Harry is all business in this film, we find out very little about who he is outside of work. We don't get a glimpse into his personal life. There are a couple passing references to the fact that his wife was really killed by a drunk driver, but it's not something that weighs so heavily on him that it's an extremely important piece of the Harry Callahan puzzle. He's not in a Martin Riggs pit of despair. But maybe it is why he's throwing himself so fully into his work, keeping himself so busy that he doesn't even have time for a haircut.

It's easy to support Harry when he's bending the rules and using excessive force here, because he's up against one of the slimiest villains ever put on film, a killer who calls himself Scorpio (a play on the real life Zodiac Killer who was terrorizing the San Francisco Bay Area at the time) and is played to disgusting perfection by Andrew Robinson.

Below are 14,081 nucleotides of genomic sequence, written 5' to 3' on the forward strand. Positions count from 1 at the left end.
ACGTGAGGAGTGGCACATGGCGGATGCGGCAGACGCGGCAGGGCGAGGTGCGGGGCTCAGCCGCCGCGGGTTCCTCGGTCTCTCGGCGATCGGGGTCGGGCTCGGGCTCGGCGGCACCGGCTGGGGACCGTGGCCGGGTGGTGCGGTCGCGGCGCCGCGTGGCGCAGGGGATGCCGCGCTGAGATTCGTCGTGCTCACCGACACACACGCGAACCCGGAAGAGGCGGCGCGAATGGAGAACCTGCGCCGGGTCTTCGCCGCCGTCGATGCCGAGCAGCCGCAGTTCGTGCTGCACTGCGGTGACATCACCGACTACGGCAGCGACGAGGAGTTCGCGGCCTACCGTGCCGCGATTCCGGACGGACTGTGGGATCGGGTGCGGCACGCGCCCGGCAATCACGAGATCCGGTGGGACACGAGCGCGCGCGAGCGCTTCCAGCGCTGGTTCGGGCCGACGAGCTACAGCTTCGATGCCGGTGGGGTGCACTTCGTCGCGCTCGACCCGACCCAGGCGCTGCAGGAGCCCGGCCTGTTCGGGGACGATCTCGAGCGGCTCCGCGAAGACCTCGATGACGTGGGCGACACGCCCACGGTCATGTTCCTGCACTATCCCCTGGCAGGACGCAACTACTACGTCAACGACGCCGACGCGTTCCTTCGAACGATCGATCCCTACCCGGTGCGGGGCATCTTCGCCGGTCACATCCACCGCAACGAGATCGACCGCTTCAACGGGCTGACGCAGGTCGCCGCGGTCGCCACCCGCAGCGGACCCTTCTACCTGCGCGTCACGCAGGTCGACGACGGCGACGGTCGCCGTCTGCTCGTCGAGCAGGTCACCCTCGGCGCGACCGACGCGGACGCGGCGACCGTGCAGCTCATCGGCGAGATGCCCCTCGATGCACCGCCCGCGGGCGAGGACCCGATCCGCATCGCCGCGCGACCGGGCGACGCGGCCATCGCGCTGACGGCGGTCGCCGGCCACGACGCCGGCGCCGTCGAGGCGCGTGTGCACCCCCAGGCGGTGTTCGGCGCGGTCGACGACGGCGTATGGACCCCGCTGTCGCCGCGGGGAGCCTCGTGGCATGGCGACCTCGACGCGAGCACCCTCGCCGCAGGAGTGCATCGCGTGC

The film begins with Scorpio aiming a rifle from the roof of a building, shooting a woman who's swimming in another building's rooftop pool. Scorpio then leaves a note for the police, much like the Zodiac Killer would. In this note, Scorpio demands that he be paid $100,000, threatening that he'll be killing one person every day until he receives this money. The image of this random act of gun violence may be even more jarring today than it was in '71, given the epidemic of mass shootings the United States has been enduring. The real villains of today are even worse than Scorpio, setting out to kill dozens of people at a time rather than one.

Harry Callahan and his new partner Chico Gonzalez (Reni Santoni) work the case. Harry wasn't too pleased to be given Chico as a partner, but they work well together - this isn't a butting heads buddy cop movie dynamic - and come to respect each other. While focusing on the Scorpio case, Harry also does some side jobs to keep things lively, like the aforementioned scene in which he gets a jumper off a building by riling the guy up and then knocking him out.